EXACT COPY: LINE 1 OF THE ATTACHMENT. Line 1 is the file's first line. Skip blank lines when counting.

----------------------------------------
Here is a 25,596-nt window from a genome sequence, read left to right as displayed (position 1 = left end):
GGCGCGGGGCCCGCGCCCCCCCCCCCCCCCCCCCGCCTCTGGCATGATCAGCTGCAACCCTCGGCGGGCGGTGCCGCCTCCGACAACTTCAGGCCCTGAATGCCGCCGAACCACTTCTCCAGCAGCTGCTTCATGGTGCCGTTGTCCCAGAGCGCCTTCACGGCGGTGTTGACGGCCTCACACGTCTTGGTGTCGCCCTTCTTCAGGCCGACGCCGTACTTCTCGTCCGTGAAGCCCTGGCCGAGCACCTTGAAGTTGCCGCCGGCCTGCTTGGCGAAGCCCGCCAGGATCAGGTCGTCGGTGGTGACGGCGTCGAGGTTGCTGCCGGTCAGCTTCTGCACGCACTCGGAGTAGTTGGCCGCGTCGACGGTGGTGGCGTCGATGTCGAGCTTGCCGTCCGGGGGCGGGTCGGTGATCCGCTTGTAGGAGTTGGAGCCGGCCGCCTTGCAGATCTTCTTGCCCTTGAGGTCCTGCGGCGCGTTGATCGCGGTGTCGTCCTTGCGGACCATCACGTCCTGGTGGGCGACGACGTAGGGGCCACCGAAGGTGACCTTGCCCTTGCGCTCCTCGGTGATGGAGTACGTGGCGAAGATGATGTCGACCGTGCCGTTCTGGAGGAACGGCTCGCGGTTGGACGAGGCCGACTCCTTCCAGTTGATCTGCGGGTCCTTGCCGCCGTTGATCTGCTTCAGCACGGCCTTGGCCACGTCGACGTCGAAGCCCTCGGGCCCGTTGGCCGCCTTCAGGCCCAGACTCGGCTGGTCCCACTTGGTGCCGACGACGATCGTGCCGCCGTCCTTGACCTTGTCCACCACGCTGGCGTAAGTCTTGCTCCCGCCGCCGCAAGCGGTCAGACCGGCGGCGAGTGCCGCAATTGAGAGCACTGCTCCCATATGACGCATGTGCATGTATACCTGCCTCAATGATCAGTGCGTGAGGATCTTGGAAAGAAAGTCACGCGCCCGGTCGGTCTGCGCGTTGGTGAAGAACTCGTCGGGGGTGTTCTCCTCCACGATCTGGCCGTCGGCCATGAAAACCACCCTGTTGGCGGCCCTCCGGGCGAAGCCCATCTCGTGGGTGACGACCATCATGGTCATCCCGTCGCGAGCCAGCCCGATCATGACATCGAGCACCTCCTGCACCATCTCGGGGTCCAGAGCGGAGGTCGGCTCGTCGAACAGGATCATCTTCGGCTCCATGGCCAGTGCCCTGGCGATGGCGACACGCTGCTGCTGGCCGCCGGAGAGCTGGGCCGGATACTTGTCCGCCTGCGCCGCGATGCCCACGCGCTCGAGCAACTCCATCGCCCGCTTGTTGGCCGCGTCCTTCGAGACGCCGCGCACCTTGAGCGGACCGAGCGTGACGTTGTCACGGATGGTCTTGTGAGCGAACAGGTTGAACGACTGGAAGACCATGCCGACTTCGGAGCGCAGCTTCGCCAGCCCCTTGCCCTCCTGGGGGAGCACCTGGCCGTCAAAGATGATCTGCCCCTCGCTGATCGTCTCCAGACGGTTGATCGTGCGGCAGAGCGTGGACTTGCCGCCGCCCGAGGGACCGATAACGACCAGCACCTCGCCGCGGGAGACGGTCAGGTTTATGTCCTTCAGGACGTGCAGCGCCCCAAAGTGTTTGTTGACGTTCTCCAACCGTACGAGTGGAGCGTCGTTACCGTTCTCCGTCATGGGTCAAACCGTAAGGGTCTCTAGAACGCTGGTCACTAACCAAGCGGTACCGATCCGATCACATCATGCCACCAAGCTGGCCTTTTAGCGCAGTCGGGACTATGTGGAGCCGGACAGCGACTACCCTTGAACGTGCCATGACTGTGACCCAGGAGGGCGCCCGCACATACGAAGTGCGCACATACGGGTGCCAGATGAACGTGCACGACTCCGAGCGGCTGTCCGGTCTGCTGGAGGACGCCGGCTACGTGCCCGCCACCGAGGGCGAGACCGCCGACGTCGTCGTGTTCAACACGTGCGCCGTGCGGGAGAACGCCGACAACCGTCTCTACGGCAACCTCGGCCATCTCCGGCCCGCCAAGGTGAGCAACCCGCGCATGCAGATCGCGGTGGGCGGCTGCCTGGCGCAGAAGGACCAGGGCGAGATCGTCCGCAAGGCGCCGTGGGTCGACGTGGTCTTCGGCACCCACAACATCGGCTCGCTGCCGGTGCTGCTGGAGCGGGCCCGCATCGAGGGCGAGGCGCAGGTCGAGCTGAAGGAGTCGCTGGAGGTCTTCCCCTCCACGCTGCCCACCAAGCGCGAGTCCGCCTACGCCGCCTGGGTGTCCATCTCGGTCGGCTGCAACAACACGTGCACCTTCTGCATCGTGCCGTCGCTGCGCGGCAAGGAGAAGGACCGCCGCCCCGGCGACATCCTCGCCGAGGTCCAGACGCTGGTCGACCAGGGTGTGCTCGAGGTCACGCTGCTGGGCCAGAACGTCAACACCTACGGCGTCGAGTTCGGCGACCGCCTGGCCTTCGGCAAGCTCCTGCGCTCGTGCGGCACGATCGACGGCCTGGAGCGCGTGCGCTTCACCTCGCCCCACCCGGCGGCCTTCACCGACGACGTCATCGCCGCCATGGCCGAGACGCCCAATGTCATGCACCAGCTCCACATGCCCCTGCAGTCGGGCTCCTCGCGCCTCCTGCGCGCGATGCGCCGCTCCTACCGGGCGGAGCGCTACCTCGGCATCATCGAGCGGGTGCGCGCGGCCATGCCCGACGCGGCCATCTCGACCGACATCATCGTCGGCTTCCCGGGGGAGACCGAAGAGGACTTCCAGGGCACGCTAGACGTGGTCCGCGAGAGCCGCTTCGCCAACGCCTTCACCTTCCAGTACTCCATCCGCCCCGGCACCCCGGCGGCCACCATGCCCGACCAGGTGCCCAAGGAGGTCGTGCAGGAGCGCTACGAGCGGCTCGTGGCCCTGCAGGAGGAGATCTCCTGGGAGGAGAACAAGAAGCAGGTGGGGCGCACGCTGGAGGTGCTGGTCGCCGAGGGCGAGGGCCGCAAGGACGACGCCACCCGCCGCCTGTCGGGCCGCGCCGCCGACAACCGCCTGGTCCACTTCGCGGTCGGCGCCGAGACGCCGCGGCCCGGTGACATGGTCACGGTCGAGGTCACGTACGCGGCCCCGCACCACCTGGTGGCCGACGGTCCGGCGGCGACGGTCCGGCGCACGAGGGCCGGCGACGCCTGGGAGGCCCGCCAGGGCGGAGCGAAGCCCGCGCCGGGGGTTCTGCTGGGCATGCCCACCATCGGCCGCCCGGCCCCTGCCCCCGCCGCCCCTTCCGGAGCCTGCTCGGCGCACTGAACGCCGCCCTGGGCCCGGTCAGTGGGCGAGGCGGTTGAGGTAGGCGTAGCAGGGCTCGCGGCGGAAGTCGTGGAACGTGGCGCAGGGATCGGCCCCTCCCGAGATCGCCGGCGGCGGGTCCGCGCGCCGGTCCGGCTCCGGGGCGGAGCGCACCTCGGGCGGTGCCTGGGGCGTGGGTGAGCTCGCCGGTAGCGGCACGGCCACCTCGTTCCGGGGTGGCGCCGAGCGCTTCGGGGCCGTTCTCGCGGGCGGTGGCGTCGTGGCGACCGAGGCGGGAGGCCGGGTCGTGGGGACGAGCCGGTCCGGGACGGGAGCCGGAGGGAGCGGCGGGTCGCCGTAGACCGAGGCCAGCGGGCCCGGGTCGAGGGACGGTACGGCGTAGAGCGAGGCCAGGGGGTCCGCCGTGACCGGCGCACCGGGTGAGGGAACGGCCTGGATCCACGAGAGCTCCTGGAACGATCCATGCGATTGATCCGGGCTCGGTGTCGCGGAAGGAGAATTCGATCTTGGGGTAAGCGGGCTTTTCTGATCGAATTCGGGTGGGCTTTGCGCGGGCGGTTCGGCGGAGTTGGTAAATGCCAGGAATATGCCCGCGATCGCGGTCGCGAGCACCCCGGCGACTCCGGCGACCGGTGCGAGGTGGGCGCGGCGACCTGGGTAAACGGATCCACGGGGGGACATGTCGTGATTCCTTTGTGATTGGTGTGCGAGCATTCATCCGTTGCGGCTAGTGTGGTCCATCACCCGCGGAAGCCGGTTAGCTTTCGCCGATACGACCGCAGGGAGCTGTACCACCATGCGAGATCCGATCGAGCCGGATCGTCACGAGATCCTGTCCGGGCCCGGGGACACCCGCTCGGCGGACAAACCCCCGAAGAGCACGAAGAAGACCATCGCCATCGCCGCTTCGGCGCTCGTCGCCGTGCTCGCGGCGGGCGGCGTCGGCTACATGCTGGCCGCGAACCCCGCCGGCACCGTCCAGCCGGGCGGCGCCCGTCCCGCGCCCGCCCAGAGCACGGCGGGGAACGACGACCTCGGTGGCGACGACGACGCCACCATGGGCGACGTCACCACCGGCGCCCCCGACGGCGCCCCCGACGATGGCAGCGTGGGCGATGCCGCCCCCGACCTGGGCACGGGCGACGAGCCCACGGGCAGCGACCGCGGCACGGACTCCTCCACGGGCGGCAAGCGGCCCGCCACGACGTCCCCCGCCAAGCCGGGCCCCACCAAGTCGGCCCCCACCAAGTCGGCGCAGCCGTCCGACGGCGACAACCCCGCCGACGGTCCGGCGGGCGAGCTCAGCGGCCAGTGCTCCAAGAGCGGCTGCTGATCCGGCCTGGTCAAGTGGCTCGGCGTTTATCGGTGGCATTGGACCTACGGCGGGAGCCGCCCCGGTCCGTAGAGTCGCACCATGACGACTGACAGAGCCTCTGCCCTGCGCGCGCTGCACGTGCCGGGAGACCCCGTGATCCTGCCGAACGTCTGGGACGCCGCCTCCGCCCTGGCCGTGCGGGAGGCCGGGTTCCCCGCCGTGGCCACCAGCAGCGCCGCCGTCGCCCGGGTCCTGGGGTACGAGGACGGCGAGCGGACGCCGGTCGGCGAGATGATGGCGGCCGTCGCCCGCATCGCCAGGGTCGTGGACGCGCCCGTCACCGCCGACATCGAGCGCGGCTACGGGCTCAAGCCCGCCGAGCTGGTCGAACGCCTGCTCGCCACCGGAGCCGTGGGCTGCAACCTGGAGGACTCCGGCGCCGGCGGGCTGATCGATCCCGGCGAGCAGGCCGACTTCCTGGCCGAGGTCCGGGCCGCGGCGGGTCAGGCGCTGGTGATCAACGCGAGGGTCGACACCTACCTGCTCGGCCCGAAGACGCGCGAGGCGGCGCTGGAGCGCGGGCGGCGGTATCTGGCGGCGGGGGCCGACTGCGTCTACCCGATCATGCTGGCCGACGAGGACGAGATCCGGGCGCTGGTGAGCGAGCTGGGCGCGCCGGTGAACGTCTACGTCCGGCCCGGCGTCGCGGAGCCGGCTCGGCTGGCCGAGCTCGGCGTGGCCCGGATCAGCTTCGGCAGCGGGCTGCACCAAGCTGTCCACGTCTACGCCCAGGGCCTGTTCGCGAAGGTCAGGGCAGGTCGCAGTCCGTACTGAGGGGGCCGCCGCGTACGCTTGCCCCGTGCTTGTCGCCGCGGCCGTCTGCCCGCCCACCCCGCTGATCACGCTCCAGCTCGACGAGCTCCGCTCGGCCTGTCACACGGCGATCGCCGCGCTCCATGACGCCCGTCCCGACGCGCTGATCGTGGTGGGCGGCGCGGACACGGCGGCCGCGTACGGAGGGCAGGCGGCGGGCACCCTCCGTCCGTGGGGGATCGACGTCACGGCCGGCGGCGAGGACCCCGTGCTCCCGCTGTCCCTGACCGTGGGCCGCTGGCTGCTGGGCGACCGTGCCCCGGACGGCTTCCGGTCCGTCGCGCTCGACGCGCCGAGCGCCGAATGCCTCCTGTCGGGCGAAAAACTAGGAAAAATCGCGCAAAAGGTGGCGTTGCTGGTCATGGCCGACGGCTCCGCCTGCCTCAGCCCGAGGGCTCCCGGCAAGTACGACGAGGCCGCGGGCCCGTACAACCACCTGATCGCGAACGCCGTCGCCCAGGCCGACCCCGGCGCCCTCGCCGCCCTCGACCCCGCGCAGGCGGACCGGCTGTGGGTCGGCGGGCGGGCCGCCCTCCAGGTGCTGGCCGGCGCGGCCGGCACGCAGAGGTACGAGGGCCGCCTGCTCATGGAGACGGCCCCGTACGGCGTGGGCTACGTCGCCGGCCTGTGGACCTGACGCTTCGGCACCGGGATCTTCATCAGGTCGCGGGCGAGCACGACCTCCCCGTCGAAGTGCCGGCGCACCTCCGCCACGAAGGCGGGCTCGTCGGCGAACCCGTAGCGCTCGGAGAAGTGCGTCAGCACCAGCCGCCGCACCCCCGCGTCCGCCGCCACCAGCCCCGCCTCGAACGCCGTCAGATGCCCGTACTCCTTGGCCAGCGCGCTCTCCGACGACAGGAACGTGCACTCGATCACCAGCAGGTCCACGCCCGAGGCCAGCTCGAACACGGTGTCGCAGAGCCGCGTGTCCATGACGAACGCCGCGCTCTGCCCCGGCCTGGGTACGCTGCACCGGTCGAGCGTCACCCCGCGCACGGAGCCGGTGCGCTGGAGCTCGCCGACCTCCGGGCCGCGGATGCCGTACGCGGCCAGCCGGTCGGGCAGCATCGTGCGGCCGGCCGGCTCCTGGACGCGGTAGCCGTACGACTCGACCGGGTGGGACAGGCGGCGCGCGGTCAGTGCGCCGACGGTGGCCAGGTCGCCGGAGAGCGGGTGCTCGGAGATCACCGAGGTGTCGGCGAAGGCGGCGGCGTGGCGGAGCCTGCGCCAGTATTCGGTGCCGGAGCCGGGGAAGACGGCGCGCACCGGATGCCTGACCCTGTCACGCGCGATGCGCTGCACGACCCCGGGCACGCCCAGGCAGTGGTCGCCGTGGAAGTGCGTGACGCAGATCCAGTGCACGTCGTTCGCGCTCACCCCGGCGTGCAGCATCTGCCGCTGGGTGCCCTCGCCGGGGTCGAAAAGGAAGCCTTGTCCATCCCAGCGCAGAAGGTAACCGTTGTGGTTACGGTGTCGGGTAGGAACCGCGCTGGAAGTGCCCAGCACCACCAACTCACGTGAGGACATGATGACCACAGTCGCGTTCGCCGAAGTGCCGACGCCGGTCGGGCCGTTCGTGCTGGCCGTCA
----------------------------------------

Here is a 25,596-nt window from a genome sequence, read left to right as displayed (position 1 = left end):